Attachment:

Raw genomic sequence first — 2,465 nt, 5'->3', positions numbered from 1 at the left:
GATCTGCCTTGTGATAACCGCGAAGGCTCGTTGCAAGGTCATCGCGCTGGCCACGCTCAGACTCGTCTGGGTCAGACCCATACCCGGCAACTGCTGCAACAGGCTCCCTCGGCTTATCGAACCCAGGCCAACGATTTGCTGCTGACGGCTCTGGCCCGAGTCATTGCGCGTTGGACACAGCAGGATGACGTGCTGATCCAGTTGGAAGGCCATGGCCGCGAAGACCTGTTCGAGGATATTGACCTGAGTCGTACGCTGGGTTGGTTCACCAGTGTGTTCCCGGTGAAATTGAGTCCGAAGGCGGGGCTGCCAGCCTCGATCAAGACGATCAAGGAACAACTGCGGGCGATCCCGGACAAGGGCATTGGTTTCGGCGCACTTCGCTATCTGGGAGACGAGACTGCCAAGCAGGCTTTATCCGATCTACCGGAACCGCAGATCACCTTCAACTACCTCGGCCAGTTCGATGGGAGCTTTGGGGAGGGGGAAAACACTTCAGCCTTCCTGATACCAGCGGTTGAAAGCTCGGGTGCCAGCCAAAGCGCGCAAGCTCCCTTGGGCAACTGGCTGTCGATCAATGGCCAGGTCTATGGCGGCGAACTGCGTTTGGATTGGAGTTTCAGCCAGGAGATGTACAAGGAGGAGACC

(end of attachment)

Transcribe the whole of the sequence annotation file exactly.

Raw genomic sequence first — 2,465 nt, 5'->3', positions numbered from 1 at the left:
GATCTGCCTTGTGATAACCGCGAAGGCTCGTTGCAAGGTCATCGCGCTGGCCACGCTCAGACTCGTCTGGGTCAGACCCATACCCGGCAACTGCTGCAACAGGCTCCCTCGGCTTATCGAACCCAGGCCAACGATTTGCTGCTGACGGCTCTGGCCCGAGTCATTGCGCGTTGGACACAGCAGGATGACGTGCTGATCCAGTTGGAAGGCCATGGCCGCGAAGACCTGTTCGAGGATATTGACCTGAGTCGTACGCTGGGTTGGTTCACCAGTGTGTTCCCGGTGAAATTGAGTCCGAAGGCGGGGCTGCCAGCCTCGATCAAGACGATCAAGGAACAACTGCGGGCGATCCCGGACAAGGGCATTGGTTTCGGCGCACTTCGCTATCTGGGAGACGAGACTGCCAAGCAGGCTTTATCCGATCTACCGGAACCGCAGATCACCTTCAACTACCTCGGCCAGTTCGATGGGAGCTTTGGGGAGGGGGAAAACACTTCAGCCTTCCTGATACCAGCGGTTGAAAGCTCGGGTGCCAGCCAAAGCGCGCAAGCTCCCTTGGGCAACTGGCTGTCGATCAATGGCCAGGTCTATGGCGGCGAACTGCGTTTGGATTGGAGTTTCAGCCAGGAGATGTACAAGGAGGAGACC